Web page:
What is a reading model?

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In the last 40 years reading researchers have been studying the link between the reading process (what goes on in the brain) and how to teach reading. Depending on their interpretation of the reading process, they have developed a model of reading.


A reading model is a graphic attempt “to depict how an individual perceives a word, processes a clause, and comprehends a text.” (Singer and Ruddell 1985)

  Here are some kinds of reading models.

Although there are many models of reading, reading researchers tend to classify them into three kinds.

  • Top-down

    • Emphasizes what the reader brings to the text, such as prior knowledge and experiences
    • Says comprehension begins in the mind of the reader, who already has some ideas about the meaning of the text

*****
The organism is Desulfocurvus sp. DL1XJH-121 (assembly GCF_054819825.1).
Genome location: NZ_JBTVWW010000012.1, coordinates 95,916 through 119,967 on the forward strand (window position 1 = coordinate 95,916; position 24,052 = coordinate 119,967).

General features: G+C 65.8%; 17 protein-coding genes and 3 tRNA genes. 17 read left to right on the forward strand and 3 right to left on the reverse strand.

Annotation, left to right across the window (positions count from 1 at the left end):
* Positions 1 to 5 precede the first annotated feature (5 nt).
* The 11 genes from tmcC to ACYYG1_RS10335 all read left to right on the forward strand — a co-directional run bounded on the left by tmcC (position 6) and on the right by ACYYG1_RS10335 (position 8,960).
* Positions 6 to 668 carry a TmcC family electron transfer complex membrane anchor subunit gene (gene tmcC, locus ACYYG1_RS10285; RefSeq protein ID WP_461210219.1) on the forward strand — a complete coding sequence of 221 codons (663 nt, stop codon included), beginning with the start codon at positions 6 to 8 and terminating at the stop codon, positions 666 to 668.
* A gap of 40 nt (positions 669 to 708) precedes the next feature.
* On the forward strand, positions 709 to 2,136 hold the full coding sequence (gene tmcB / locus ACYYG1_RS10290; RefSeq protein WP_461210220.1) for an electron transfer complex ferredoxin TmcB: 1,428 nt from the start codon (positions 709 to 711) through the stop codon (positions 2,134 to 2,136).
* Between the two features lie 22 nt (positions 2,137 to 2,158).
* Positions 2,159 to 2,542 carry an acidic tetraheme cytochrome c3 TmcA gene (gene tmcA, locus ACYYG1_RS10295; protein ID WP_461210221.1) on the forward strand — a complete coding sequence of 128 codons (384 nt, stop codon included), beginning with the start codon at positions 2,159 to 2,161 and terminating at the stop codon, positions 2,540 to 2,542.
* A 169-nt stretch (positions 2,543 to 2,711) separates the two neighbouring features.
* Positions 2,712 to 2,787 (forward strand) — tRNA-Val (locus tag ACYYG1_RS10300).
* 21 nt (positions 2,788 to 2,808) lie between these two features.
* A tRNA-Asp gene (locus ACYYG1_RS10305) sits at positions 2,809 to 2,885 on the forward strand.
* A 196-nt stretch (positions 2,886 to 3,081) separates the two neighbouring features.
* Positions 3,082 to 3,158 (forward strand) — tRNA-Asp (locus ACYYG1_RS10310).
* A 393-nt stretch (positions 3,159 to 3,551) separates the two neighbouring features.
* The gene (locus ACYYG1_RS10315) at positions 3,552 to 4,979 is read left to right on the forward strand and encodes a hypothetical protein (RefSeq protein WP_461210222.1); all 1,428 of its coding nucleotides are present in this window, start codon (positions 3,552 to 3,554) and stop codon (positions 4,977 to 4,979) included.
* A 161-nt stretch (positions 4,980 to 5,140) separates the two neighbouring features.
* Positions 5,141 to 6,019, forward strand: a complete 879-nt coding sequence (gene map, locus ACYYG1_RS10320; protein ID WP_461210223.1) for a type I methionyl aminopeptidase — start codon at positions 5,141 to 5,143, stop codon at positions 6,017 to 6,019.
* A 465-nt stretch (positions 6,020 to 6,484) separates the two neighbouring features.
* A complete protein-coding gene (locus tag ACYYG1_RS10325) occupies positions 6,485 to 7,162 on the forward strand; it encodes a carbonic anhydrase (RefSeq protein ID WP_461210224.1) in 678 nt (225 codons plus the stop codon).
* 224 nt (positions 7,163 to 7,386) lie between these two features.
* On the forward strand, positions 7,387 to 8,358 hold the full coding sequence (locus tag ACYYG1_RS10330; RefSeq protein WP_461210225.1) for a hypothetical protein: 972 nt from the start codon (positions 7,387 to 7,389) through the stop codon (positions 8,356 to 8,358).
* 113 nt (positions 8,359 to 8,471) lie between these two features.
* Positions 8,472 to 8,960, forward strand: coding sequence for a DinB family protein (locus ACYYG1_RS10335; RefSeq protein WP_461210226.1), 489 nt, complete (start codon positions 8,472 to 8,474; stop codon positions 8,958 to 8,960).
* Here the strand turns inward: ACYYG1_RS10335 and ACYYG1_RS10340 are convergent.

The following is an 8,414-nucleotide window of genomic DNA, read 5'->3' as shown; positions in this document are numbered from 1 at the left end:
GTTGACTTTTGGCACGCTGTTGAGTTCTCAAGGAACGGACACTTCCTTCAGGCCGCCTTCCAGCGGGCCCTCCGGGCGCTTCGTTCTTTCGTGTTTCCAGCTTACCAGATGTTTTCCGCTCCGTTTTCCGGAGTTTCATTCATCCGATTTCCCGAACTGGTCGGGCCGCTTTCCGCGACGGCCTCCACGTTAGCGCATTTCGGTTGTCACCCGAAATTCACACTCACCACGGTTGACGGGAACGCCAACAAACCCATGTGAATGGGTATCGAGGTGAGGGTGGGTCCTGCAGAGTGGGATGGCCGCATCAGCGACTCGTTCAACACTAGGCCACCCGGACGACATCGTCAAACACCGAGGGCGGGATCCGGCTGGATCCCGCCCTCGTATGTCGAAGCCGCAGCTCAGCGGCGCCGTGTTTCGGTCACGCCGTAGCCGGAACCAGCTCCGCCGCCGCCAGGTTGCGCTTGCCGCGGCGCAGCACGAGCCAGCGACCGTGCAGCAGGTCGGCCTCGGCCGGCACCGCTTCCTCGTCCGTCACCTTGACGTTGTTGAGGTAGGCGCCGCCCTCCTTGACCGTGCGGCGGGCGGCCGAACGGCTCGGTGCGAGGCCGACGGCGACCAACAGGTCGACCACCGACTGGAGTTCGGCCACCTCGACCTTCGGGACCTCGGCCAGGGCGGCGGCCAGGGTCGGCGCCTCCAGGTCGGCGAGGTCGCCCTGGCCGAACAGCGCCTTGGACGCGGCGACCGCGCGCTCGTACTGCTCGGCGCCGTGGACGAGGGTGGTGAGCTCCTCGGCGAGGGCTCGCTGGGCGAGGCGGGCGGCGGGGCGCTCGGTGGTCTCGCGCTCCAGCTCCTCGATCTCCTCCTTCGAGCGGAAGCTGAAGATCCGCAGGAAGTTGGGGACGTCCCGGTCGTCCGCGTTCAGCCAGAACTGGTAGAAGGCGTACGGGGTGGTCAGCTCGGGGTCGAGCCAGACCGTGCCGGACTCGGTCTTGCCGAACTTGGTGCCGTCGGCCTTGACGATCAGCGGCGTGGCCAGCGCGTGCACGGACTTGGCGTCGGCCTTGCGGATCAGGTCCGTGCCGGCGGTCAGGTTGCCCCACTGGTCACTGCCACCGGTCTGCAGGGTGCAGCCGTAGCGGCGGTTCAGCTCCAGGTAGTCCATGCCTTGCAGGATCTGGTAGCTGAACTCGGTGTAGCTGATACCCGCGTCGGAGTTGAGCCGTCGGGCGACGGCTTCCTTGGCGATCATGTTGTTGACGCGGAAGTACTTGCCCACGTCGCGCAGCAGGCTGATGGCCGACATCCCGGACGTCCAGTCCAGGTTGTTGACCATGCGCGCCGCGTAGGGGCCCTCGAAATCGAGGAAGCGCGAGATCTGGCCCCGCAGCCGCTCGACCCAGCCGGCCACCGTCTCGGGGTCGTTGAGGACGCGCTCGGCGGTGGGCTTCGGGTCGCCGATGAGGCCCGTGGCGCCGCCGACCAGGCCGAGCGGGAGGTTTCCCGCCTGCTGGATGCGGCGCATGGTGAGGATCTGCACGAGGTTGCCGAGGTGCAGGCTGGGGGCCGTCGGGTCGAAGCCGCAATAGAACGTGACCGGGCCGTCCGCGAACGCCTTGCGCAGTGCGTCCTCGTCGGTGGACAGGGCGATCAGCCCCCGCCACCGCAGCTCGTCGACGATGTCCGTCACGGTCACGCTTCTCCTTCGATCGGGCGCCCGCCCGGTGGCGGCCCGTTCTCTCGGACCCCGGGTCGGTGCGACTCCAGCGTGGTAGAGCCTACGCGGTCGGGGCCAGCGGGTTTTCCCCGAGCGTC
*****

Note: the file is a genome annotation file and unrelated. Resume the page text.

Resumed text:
• Proceeds from whole to part


      Reader's prior knowledge to semantic cues to syntactic cues to other more specific information

  • Bottom-up

    • Emphasizes the written or printed text
    • Says comprehension begins by processing the smallest linguistic unit (phoneme), and working toward larger units (syllables, words, phrases, sentences)
    • Proceeds from part to whole


      Phoneme to syllable to word to sentence

  • Interactive

    • Recognizes the interaction of bottom-up and top-down processes simultaneously throughout the reading process.
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